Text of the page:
Cleveland Trust Company Building
Cleveland Trust Company began in 1894 with $500,000 capital and John G.W. Cowles as president. In 1903, it merged with Western Reserve Trust Co. and outgrew its rented office space. The bank built a new headquarters at the corner of E. 9th and Euclid that opened in 1908. The bank eventually closed, but the building remains. After years spent unoccupied, the building now houses a supermarket, hotel, and apartments on the upper floors.
Backstory and Context
Renowned architect George B. Post, who also designed the New York Stock Exchange, won a contest for the opportunity to create the building. It was built in Beaux-Arts style with three stories of white granite facing. The building’s rotunda is the dominant feature with an eighty-five-foot dome ceiling. There are Tiffany-style glass panels and fluted columns as well as marble floors and walls. Artist Francis David Millett completed the thirteen murals that adorn the walls just below the dome.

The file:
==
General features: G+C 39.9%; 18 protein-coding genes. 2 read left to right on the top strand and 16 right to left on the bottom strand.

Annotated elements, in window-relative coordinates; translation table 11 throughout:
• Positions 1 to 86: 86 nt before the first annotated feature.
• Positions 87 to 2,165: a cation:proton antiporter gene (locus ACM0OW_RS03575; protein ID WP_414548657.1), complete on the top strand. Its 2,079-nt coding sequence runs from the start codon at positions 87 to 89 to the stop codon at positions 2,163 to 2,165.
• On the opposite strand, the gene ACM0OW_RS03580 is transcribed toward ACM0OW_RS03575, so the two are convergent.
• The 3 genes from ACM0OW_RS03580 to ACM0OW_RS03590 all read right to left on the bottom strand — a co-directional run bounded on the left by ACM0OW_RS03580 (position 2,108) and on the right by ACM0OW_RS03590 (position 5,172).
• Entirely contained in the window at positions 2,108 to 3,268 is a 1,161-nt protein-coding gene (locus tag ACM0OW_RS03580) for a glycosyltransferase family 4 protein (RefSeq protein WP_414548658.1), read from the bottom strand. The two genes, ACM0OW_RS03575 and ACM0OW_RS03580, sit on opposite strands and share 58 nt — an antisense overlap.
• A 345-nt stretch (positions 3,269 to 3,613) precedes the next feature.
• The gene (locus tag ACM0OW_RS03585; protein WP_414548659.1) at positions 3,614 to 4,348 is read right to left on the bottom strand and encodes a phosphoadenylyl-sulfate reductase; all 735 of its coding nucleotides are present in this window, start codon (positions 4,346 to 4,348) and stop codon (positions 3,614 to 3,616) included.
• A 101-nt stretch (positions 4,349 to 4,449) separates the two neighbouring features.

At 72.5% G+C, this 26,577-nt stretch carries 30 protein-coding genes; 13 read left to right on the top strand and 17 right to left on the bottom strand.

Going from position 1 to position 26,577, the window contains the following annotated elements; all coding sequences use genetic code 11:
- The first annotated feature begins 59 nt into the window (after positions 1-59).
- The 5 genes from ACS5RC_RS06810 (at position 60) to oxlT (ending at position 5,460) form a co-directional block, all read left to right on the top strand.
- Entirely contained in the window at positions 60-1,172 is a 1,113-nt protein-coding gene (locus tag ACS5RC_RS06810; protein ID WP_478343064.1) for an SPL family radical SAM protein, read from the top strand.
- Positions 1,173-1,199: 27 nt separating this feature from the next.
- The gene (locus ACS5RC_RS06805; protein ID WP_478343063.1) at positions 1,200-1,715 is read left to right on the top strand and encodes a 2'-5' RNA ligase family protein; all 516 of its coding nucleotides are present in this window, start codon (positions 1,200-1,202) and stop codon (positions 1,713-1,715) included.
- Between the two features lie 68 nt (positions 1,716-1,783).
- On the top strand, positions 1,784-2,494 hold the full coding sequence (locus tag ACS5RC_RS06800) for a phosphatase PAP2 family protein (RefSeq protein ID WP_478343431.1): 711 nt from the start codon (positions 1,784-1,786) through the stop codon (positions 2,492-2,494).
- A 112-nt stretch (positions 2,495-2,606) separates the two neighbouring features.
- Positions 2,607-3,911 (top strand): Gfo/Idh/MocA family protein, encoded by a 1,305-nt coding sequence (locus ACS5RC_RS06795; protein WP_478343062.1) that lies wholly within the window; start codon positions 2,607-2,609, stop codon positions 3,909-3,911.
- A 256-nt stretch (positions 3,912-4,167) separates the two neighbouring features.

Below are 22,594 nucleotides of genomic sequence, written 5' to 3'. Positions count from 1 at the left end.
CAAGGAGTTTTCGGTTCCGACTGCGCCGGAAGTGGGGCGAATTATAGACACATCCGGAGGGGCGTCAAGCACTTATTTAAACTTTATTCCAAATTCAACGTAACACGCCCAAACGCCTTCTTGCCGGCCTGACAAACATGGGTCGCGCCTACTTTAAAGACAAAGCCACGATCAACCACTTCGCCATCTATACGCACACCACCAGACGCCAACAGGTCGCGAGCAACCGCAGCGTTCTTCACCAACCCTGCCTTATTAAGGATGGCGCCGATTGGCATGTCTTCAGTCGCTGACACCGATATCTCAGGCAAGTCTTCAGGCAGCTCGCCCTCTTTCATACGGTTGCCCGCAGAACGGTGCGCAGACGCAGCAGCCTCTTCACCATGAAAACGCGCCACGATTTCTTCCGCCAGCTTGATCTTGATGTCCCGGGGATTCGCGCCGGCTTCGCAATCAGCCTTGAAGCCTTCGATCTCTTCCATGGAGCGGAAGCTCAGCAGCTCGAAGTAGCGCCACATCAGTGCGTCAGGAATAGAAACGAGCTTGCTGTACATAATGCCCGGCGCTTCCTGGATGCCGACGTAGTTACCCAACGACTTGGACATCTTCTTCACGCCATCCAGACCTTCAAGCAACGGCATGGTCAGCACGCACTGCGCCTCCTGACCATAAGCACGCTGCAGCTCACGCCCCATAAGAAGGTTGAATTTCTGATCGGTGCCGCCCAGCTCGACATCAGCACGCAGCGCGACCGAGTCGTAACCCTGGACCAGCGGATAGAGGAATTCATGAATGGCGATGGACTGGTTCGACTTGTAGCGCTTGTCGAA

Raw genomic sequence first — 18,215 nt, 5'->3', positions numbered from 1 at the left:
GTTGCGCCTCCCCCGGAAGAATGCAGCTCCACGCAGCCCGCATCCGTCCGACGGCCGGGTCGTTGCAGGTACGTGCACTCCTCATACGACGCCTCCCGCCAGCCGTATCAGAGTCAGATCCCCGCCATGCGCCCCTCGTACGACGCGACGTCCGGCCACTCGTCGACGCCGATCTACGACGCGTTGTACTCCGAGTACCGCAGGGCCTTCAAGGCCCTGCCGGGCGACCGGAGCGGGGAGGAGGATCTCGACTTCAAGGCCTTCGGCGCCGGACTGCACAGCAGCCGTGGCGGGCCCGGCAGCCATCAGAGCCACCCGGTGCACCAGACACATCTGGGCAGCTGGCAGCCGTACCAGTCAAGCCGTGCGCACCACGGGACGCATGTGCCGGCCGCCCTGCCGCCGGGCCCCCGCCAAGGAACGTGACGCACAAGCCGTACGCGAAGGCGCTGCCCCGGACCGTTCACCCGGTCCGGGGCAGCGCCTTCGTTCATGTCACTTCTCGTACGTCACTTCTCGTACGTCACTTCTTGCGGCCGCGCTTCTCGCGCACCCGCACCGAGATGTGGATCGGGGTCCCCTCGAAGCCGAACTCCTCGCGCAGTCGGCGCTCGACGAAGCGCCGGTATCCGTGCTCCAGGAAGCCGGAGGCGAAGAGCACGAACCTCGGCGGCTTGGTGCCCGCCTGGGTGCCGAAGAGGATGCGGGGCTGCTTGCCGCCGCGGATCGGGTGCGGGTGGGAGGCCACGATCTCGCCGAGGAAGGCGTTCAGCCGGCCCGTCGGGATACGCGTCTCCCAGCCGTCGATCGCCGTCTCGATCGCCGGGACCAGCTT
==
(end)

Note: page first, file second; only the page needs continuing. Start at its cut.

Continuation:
Years later, the bank hired architect Marcel Breuer to add two towers framing the rotunda; only one was built. The collapse of the real estate market in the 1980s substantially hurt the bank, then known as AmeriTrust and one of the biggest institutions in the country. Society Corporation bought out AmeriTrust in 1991 and the building later closed in 1996. It was empty for nearly twenty years.
In 2013, the building and adjacent tower were converted to a hotel and apartments. A Cleveland grocery-store chain turned the rotunda and an adjacent building into a 27,000-square-foot supermarket, which was completed and opened in 2015.
The building was added to the National Register of Historic Places in 1973.